http://www.bowerbird.org.au/ If I can’t get an id on Amateur Entomology facebook I go to this citizen science site where you can post photos and descriptions and usually have it identified as close as possible by an expert. This site is a little hard to get used to but administrators seem to be very patient with newbies. I had trouble with screen size/scrolling once and got quick response via email. There is a long online document with instructions on how to post but I found it best to muddle through and refer to instructions when you get stuck (otherwise you will be overwhelmed.) Even if you don’t post, scrolling through the sightings on individual ‘projects’ may lead you to an id on your own discovery. ‘Projects’ on bowerbird are broad groups of living things eg moths, beetles, bees, spiders, fungi or even all sightings in a particular geographical location.
https://www.brisbaneinsects.com/ WOW! this site has me in awe. The Chew family from Brisbane started this site in 2001 and their last posting appears to be 2011. They have taken so much care to carefully identify and photograph the insects around Brisbane. Because ids in the insect world are ever-changing some classifications here may be out of date. Even so this is the site where I most often find matches to the hard-to-find creatures or at least find their closest relatives. Just looking through the listing of insect families is an education and gives you a broad perspective of evolutionary relationships. I live in southern NSW but rarely find an insect that is not listed here (although there are are many that I don’t see). I hope this site is never taken down as I believe it will serve as a record of insect biodiversity which according to dire predictions is in rapid decline. Thank you, Chew family.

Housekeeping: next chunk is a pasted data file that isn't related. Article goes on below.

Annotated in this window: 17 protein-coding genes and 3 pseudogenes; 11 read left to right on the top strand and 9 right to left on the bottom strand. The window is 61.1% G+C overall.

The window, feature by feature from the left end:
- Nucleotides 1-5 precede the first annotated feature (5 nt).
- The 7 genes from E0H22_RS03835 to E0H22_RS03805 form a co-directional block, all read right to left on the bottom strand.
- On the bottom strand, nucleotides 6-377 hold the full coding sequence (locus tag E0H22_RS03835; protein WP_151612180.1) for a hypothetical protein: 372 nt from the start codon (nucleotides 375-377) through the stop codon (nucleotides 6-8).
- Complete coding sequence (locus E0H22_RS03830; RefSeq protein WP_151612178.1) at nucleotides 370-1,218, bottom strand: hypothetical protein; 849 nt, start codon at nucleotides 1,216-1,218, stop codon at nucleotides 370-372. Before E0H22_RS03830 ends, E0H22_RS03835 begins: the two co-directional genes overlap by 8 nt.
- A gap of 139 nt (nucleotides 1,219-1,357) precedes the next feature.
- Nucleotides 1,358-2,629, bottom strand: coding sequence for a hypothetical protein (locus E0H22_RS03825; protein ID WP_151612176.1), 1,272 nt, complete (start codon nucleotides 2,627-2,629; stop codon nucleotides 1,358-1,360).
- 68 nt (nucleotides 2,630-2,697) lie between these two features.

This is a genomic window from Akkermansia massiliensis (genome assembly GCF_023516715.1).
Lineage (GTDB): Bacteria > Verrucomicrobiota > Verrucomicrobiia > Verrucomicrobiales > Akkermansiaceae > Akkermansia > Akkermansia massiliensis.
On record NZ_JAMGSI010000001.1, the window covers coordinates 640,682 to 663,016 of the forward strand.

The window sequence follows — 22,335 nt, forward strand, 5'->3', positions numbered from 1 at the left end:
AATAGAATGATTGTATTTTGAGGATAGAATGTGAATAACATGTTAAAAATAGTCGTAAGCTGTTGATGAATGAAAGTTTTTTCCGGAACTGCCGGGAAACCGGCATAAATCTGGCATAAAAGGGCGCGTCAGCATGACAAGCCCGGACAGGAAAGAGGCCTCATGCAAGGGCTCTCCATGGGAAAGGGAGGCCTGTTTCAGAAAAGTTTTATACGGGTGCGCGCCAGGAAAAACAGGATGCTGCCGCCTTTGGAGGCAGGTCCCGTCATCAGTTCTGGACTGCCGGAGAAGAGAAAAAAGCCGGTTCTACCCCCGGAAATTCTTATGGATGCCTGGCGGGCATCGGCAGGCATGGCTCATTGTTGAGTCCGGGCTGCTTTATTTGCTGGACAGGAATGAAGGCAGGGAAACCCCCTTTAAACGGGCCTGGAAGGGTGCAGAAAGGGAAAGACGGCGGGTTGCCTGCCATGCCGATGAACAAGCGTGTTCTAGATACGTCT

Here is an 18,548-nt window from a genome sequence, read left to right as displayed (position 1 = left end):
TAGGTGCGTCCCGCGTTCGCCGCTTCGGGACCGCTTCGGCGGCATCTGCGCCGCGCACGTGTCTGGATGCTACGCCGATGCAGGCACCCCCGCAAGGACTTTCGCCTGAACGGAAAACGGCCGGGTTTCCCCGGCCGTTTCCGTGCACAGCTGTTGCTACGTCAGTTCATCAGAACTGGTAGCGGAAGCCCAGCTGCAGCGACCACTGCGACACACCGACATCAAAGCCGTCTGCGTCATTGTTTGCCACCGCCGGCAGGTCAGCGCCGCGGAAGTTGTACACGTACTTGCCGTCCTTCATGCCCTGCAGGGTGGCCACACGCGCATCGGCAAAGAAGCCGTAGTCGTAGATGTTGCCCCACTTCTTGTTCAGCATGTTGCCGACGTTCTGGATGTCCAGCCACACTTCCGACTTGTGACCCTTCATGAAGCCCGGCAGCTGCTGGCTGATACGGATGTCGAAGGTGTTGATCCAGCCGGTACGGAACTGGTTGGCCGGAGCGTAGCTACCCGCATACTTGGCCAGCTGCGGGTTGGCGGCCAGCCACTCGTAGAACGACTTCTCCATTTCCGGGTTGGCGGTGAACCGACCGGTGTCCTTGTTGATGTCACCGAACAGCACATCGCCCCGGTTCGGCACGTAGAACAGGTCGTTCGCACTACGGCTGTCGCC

https://australianmuseum.net.au/animals The Australian Museum site is an important source of accurate information on classification. Can be contacted by email with photo attachment if you are really stuck. I queried them a few times and they have given good succinct answers.
http://www.ozanimals.com/index.html It is not clear who runs this site but they certainly have a wide array of photos of all animal types with classification. Click on the small index photos to see larger and often a variety of photos. Good to browse through if unsure where to start.
https://fungimap.org.au/ this is a not-for-profit organisation that asks for your sightings of fungus. They have pdf forms to fill in if you want to submit a sighting or have a fungus identified. Identification will take a while as they are inundated with requests and fungi can be tricky shape/colour shifters which are hard to classify. Try some of the resources listed before you submit an identification request.
Instagram On Instagram you can just about find any # you could ever imagine. If you suspect you have a particular fungus, bird, insect, search on the hashtag and relevant pictures will appear. I have put in some pretty obscure genus and species names and have rarely have zero hits. From these hashtag searches (and those who like your posts) you can find nature photographers that are also interested in classifying flora and fauna. Use specific hashtags so you attract like-minded naturalists.